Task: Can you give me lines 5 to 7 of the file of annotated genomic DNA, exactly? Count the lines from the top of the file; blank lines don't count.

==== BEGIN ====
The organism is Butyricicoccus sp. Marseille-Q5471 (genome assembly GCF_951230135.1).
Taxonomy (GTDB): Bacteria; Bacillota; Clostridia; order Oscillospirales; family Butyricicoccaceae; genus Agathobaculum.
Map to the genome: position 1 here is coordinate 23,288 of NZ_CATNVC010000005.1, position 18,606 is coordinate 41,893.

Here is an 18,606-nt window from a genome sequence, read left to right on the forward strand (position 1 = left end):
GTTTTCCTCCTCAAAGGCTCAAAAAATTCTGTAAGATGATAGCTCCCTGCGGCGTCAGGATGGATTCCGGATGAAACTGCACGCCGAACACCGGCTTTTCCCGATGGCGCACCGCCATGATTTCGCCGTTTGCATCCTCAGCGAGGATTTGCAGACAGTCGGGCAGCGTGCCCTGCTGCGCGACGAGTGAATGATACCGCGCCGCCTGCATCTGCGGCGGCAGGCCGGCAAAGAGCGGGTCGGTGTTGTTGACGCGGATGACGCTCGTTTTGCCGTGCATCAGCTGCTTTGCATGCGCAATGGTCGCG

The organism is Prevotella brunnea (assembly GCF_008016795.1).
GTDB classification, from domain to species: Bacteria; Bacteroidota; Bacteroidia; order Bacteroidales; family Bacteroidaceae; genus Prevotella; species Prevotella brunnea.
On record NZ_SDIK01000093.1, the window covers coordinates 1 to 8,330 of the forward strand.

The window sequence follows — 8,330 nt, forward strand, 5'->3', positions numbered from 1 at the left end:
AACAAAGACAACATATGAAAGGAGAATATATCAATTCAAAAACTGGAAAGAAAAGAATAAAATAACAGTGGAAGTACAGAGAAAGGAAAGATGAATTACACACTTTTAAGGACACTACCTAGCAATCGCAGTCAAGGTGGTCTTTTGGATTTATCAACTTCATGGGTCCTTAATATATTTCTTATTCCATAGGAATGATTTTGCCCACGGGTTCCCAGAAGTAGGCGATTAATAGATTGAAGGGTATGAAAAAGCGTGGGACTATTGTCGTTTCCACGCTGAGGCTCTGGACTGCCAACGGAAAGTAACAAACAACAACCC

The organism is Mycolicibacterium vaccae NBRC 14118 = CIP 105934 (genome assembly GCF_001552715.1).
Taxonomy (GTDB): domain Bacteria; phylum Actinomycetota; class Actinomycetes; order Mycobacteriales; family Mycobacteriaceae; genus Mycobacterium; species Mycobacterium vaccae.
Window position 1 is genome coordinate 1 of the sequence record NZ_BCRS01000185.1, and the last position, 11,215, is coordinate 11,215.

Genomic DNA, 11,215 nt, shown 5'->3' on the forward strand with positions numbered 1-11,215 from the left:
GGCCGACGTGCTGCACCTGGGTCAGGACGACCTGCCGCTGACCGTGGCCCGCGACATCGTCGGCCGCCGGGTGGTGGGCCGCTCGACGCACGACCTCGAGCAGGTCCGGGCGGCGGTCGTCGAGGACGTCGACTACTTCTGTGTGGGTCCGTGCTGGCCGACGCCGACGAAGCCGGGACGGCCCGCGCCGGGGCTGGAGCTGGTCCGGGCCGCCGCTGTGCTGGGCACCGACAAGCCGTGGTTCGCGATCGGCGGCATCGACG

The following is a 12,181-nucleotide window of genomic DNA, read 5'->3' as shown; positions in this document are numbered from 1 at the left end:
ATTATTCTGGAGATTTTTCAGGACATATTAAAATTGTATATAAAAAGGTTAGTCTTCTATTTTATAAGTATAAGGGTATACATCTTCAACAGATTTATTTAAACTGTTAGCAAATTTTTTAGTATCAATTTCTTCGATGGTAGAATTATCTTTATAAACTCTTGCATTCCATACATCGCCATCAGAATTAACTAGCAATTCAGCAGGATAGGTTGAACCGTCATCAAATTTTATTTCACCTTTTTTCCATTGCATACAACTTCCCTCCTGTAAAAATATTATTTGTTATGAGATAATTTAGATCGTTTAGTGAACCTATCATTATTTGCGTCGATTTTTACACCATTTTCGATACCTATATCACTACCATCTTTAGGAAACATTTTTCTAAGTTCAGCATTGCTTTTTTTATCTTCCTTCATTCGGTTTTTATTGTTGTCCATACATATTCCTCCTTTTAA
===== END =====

GTTTTCCTCCTCAAAGGCTCAAAAAATTCTGTAAGATGATAGCTCCCTGCGGCGTCAGGATGGATTCCGGATGAAACTGCACGCCGAACACCGGCTTTTCCCGATGGCGCACCGCCATGATTTCGCCGTTTGCATCCTCAGCGAGGATTTGCAGACAGTCGGGCAGCGTGCCCTGCTGCGCGACGAGTGAATGATACCGCGCCGCCTGCATCTGCGGCGGCAGGCCGGCAAAGAGCGGGTCGGTGTTGTTGACGCGGATGACGCTCGTTTTGCCGTGCATCAGCTGCTTTGCATGCGCAATGGTCGCG

The organism is Prevotella brunnea (assembly GCF_008016795.1).
GTDB classification, from domain to species: Bacteria; Bacteroidota; Bacteroidia; order Bacteroidales; family Bacteroidaceae; genus Prevotella; species Prevotella brunnea.